What dooms most employee engagement efforts from the get-go? Companies have invested in them for the wrong reasons.

The Pandemic Amplifies Why Most Engagement Efforts Fail

COVID-19 has been a wake-up call for L&D leaders to the truth that companies have struggled to understand the simple premise of employee engagement: When the company and its leaders genuinely care about their people and employee engagement will naturally emerge.

When asked about the “whys” behind their employee engagement efforts, L&D leaders rarely share that a fundamental commitment to caring is a core characteristic of those efforts — which is the biggest reason most of them fail.

Offering genuine care to each other has never been more important than it is right now.

Stop Thinking Engagement Is Transactional

Genuine care means honestly prioritizing the needs of others. It is not:

    • A tactic as part of some quid pro quo.
    • Part of an exchange for something a business expects to receive from an employee in return for the offer of care.
    • A means to a business outcome.

Caring about someone means you have their best interests at heart. That sentence isn’t continued with, “so you can get what you want from them.”

Employees know if leaders really care. They’re suspicious when they sense that caring has other agendas or ulterior motives. A transactional version of caring stifles the fulfillment, engagement and commitment that true caring can catalyze.

When care is transactional, everyone loses.

Self-determination theory tells us that when the basic needs for autonomy, mastery and relatedness are not supported in the workplace, employee physical and mental well-being suffers. Lack of engagement follows, because meeting those three needs are the core of genuine care. In the business environment, they translate to:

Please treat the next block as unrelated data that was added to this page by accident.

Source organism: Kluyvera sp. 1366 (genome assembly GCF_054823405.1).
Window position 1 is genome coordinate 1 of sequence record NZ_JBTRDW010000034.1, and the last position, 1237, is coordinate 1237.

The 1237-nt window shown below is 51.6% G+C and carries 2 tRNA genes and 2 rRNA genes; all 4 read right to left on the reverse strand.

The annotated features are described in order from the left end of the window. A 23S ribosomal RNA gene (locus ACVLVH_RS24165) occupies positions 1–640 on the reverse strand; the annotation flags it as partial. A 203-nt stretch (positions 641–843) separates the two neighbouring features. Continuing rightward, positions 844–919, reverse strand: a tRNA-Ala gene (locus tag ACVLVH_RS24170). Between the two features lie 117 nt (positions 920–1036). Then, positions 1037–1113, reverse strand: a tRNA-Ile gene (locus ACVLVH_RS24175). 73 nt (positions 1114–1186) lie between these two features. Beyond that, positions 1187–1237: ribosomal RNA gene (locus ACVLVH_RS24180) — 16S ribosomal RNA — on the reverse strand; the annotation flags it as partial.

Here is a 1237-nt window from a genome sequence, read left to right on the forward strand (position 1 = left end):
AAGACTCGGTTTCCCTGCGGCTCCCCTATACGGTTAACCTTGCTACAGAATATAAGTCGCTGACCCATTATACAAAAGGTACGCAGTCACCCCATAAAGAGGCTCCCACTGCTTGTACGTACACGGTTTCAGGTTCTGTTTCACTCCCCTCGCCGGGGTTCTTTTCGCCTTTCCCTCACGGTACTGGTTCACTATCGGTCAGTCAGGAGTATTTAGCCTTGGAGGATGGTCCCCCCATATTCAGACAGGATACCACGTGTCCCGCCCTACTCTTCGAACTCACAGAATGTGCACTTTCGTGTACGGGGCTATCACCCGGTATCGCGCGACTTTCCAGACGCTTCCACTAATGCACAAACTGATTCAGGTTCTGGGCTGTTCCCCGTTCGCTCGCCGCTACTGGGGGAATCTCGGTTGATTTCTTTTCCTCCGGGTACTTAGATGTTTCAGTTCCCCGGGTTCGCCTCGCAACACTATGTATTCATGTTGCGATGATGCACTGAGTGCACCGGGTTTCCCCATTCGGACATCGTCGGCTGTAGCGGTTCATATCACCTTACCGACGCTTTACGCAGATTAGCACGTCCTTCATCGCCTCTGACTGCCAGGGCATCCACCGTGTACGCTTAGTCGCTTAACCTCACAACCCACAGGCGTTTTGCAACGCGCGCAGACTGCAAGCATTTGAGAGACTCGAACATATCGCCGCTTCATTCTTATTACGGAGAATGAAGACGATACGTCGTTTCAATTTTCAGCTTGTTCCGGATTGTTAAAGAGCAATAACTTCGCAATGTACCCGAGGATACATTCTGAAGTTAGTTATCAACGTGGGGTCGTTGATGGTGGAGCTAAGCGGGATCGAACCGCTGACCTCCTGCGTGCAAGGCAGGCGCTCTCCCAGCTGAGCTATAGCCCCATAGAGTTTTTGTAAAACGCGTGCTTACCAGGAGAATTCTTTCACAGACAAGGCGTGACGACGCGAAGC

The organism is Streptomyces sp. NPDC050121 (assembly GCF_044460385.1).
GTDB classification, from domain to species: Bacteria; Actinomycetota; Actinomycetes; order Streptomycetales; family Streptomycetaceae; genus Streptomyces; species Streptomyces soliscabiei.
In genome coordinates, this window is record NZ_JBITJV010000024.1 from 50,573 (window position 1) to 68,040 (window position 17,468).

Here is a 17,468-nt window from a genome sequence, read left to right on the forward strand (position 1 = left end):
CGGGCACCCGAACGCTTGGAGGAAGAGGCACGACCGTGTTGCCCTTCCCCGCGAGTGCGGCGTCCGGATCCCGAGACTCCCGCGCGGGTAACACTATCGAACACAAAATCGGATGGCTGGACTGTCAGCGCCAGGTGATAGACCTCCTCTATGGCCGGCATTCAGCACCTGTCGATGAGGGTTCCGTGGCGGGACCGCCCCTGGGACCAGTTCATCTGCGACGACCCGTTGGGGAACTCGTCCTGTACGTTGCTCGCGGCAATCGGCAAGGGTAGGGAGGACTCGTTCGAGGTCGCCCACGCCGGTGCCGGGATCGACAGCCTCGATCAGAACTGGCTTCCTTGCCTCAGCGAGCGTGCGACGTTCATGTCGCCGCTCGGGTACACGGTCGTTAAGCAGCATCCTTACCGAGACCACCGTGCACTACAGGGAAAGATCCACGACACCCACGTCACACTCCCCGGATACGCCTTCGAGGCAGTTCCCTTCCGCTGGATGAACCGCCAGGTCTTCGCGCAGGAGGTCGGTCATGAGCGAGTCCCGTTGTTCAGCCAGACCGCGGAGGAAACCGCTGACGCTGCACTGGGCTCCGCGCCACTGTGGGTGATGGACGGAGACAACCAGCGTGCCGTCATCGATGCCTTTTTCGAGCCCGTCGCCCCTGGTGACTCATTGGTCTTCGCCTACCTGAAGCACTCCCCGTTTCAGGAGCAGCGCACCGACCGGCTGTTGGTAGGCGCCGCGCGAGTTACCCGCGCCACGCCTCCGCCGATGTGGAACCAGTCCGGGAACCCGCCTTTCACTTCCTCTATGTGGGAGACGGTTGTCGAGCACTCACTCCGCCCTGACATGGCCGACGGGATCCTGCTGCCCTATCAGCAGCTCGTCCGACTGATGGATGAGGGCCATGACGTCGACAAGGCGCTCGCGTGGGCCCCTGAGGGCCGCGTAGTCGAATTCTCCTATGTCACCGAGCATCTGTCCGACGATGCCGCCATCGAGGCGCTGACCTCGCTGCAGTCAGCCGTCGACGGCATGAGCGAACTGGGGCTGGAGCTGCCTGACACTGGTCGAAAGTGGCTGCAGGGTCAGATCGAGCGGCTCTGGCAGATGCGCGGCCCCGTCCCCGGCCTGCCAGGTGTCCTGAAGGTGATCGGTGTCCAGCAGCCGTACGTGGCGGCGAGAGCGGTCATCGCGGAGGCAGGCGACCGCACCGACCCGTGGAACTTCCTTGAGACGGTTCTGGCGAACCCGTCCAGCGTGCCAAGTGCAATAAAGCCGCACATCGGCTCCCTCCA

• Providing a sense of independence at work.
    • Offering the assurance or the necessary support needed to make sure each employee can do his or her job and grow.
    • Ensuring each person is connected — to co-workers, the company’s mission and vision, and customers.

When engagement efforts are transactional, your customers also suffer. When employees’ three basic needs are unmet, they are far less equipped and much less motivated to provide the exceptional service customers deserve. This kind of service is critical now if you want to retain customers and sustain your business through this crisis and the economic challenges ahead.

Customers will always remember how they were treated during their time of need, and your employees must be supported and cared for to be ready for that challenge. None of us can care for others if we don’t feel cared for ourselves.

To Deliver a Great Customer Experience, L&D Needs to Truly Care

All crises bring into sharp focus what is truly important. Caring for your employees and your customers has always been the right thing to do. Now, doing the right thing — for its own sake — is also critical to your business, if you hope to do more than survive this year. That single realization should make it easy to commit to genuine care for your employees.